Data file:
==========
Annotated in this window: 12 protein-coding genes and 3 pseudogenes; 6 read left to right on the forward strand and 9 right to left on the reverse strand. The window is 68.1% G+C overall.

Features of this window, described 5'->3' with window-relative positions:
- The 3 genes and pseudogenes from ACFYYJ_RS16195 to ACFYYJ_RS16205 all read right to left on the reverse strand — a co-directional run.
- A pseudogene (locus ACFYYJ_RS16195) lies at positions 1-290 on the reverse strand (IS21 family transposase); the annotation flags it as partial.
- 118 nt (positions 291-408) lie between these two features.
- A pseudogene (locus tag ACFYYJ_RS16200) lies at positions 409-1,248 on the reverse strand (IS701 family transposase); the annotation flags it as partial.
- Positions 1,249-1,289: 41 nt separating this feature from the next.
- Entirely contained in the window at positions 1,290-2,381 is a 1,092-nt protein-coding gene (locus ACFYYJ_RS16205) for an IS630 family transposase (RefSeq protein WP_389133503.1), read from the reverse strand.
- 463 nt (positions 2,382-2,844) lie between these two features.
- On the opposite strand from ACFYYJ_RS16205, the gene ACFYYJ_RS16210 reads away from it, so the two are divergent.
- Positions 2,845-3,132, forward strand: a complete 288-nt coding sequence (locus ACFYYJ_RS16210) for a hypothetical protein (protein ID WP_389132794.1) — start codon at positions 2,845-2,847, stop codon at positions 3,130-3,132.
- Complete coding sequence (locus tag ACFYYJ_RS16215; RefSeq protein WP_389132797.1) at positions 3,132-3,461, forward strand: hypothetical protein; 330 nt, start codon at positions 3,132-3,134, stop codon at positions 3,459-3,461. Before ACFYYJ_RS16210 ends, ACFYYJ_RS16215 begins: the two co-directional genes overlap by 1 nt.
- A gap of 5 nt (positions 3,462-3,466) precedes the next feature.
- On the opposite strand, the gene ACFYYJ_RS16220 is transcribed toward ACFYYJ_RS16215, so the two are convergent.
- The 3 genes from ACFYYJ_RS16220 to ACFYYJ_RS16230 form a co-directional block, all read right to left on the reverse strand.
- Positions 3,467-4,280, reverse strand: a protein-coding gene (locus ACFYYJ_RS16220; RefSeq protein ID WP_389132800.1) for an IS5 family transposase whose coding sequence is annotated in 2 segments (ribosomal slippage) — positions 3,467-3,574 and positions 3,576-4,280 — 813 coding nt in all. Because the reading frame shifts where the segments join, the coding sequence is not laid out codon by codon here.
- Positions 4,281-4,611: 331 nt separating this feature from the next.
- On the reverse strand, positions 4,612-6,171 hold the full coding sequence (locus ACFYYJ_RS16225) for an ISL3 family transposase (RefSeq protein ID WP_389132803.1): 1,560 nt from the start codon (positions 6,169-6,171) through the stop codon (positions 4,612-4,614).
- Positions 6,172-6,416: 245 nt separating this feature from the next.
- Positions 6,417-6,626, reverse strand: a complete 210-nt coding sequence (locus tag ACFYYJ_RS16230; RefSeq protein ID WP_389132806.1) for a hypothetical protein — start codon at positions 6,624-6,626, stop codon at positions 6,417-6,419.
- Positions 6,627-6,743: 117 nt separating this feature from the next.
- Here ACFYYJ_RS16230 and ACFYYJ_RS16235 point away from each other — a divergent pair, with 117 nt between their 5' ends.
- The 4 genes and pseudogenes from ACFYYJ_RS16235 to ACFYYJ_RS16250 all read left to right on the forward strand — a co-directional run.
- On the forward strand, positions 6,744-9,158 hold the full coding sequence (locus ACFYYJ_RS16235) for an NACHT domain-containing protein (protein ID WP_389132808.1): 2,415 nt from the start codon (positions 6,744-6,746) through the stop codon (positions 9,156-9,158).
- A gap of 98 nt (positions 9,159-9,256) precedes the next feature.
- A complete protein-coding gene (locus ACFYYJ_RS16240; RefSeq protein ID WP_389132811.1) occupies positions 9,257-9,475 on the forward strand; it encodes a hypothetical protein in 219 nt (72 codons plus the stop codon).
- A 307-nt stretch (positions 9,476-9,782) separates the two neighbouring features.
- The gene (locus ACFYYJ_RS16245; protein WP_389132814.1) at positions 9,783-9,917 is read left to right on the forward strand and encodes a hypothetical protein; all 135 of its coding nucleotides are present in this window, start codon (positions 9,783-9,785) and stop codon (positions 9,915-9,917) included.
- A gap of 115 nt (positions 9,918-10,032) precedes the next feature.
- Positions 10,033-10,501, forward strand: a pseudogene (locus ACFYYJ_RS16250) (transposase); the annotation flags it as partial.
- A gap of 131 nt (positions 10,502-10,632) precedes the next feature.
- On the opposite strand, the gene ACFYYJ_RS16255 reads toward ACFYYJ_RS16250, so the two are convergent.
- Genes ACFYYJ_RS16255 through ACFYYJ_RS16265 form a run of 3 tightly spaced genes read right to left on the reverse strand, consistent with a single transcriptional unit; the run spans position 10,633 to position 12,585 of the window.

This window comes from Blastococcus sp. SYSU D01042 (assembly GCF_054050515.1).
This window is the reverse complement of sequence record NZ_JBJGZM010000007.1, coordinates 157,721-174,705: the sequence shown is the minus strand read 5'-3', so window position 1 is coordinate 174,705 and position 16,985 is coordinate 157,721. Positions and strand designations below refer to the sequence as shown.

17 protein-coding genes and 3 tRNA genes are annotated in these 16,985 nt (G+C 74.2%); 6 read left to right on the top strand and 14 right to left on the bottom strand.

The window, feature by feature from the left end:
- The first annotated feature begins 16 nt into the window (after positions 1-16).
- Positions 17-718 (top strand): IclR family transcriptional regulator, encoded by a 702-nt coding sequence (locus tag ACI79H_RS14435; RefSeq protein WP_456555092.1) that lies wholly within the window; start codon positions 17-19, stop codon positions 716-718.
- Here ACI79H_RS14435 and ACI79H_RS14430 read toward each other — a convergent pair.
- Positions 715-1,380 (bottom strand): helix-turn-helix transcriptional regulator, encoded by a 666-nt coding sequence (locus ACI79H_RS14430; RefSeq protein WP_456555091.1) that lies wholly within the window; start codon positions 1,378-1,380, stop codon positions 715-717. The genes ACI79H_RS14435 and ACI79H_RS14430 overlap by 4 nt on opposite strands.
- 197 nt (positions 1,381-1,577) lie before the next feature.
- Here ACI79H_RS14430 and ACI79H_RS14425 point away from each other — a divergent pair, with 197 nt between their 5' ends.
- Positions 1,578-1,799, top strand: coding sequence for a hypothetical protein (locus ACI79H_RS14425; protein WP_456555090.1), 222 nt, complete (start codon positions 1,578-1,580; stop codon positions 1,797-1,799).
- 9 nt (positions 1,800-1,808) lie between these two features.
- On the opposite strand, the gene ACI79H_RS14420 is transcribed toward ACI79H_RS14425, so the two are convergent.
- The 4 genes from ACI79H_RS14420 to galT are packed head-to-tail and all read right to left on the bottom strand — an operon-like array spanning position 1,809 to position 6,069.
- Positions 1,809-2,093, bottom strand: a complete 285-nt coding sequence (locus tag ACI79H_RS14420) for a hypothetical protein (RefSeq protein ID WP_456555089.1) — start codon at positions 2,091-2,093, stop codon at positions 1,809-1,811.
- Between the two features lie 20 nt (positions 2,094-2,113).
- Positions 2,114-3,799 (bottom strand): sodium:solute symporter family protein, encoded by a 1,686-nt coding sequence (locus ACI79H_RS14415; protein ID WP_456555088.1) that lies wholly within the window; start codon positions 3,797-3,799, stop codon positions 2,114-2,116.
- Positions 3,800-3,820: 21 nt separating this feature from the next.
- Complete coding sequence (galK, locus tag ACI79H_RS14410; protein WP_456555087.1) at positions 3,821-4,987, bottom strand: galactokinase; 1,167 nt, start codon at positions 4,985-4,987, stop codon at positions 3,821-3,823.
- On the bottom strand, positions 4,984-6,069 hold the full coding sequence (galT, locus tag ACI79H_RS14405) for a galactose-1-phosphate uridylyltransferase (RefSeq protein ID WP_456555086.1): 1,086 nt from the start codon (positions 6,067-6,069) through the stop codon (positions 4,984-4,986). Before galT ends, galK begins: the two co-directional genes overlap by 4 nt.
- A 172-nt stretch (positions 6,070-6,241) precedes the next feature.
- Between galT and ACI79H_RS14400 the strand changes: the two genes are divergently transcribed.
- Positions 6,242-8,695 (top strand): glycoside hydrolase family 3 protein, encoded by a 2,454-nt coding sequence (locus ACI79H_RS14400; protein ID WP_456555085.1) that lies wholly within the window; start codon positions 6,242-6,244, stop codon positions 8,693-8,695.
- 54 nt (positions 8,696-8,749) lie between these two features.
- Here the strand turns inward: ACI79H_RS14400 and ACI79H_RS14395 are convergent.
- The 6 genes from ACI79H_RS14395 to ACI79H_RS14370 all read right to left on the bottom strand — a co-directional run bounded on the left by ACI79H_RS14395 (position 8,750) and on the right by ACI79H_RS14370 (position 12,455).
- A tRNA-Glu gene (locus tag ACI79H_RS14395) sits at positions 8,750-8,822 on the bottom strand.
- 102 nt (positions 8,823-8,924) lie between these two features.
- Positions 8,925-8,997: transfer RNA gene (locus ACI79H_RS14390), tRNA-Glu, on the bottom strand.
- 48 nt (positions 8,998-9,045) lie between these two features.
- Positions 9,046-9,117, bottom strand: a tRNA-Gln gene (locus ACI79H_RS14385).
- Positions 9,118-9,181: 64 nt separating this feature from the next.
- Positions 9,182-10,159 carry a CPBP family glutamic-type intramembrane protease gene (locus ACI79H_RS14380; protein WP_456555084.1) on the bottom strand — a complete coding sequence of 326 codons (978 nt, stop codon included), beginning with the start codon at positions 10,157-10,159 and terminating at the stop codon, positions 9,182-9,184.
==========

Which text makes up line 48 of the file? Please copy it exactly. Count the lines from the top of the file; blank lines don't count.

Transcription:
- Positions 1,809-2,093, bottom strand: a complete 285-nt coding sequence (locus tag ACI79H_RS14420) for a hypothetical protein (RefSeq protein ID WP_456555089.1) — start codon at positions 2,091-2,093, stop codon at positions 1,809-1,811.